The NSW Environment Protection Authority has developed an engaging conversational learning program to support professional development in the organics sector.
Simulated conversational experiences, or chatbots, have been gaining traction across numerous industries.
Conversational learning is a unique concept that delivers knowledge in focused, micro-learning chunks, requiring only three to five minutes of a learner’s time. It aims to put learners in control, use conversation and story-telling to stimulate engagement, build knowledge and allow for active discovery and decision making.
With an increase in chatbot messenger apps offering instantaneous customer service, news and other relevant notifications, chatbot experiences are even making inroads in the waste sector.
To support the compost industry, e-learning provider IMC has been working with the Environment Protection Authority (EPA) via its organics program. IMC and the EPA have developed four-five minute chatbot modules dubbed “Let’s Chat Compost” on the topics of assessing odour, pasteurisation, composting and managing contamination.
The learning sessions aim to simulate ordinary conversations, akin to those you’d have with a friend or colleague – personal, fun and to the point. They embed personality into the learning content and create a dynamic interaction like one-on-one teaching, making social and interactive e-learning “in dialogue” possible.
The Let’s Chat Compost modules allow users to continue or refresh their learning through the EPA’s existing Compost Facility Management eLearning program, released at the end of last year.
Presented in social media messenger style, the app uses conversation and memes to engage learners to expand on their composting knowledge.
The Compost Facility Management course comprises seven modules and has been designed for regulators and people in all roles working in organics facilities. It uses interactive content, animation and video to engage learners, with the aim of embedding high-level skills and knowledge for best practice facility management.
IMC has leveraged its expertise from working with clients such as National Rugby League, the Department of Health and Human Services, BMW, Mercedes Benz and Audi to craft unique and conversational learning experiences.
Amanda Kane, Organics Manager at the NSW EPA, says Let’s Chat Compost aims to draw attention to the key processes most relevant to processors, regulators, local government, consultants and waste collection operators.
“Let’s Chat Compost will be a tool to reinforce learning and act as a reminder for what’s happening inside a compost pile that might be causing an odour, or why it’s important to manage contamination and the importance of pasteurisation,” Amanda says.
“IMC’s concept was developed in Germany and designed to look as much like a phone chat as possible. It was in recognition of the platforms we use in everyday life.”
She says that developing smartphone nuggets is an exercise in communicating the most important content in an engaging way.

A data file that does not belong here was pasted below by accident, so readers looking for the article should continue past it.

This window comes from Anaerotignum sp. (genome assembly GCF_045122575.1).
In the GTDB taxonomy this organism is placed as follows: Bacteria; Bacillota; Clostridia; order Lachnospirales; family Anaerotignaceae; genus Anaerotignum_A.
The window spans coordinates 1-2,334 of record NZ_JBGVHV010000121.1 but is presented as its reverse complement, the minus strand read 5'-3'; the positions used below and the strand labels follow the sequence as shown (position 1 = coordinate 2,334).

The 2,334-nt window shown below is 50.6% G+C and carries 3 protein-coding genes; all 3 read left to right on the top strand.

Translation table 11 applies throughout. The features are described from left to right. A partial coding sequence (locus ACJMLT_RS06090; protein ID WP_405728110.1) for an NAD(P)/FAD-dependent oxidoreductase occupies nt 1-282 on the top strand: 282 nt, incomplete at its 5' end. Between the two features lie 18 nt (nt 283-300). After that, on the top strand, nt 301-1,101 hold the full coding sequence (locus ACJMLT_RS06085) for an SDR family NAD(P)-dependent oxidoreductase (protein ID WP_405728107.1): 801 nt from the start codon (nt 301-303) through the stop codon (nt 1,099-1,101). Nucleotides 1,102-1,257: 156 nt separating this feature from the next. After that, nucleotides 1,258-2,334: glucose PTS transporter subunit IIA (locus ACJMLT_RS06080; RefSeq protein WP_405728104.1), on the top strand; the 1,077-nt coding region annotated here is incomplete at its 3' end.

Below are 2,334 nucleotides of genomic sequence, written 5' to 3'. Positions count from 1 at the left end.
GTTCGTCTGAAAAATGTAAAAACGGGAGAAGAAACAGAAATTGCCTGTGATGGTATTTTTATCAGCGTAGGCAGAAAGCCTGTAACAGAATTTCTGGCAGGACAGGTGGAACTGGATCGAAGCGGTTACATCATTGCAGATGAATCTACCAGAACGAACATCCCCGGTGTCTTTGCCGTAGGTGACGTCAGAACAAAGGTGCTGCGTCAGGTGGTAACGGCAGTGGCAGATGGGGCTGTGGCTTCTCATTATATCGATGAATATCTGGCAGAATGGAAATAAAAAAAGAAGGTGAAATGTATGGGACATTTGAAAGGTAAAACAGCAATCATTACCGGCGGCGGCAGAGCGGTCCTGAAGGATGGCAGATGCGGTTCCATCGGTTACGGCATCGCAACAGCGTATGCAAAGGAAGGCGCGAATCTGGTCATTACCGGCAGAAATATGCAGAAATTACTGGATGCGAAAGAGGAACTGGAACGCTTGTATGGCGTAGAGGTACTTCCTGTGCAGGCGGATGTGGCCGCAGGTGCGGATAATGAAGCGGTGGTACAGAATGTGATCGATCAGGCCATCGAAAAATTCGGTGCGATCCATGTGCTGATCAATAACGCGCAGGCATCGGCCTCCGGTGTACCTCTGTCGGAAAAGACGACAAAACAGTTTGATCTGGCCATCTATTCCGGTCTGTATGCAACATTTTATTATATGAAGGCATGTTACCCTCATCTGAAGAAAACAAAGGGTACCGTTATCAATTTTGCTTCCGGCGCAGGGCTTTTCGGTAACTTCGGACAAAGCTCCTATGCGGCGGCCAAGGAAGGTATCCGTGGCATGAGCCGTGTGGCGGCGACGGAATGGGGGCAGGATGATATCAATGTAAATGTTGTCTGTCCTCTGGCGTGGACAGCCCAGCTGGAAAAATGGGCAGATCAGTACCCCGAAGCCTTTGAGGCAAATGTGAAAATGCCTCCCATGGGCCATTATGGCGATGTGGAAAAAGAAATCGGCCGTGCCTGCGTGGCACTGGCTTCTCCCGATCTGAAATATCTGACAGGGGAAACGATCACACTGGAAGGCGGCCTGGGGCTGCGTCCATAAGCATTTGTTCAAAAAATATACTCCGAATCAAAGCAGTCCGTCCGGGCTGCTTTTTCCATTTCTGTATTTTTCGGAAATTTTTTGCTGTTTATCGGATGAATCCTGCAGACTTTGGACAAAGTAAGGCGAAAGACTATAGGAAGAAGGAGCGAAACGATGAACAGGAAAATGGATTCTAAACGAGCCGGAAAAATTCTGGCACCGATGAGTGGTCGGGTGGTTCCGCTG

“The main goal of the nuggets is to get people to take up the course, but also as a reminder for those that have completed the course,” Amanda says.
The app can send notifications to those who have completed the course, encouraging them to share the modules with their colleagues or revisit aspects of their learning.
Amanda adds that companies could adapt the program to suit their organisational tone and include additional relevant occupational health and safety and company information.
“The result is not only contributing to the production of a quality product, but upskilling the industry and minimising the environmental impact of one’s operations.
“It’s critical that processors are operating within the conditions of their license, and that if any issues do arise, they know how to respond and communicate with the EPA and advise us what’s happening.”
She says that the smartphone nuggets are aimed to be accessible on multiple devices and link back to course content.
The modules also include expert tips from industry leaders such as SOILCO and Australian Native Landscapes (ANL).
“We wanted to have industry voices to communicate those messages. All of the course content was filmed at sites around NSW using various technologies,” Amanda says.
“These include ANL’s open windrow or the in-tunnel systems that JR Richards & Sons have up at Grafton and then using team members at all levels to communicate the message, including EPA regulatory staff as well.
“We have had 300 people sign up, and the overall feedback is that people are finding it to be a rewarding learning experience.”
EVA Environmental Director Geraldine Busby, who also worked on the initial training course, oversaw the development of smartphone nuggets.
Carmen Locke, Instructional Designer, IMC AG, says conversational learning allows learners to make decisions while being actively immersed in a one-on-one learning scenario. This increases their ability to retain content, understand concepts and develop new skills and behaviours.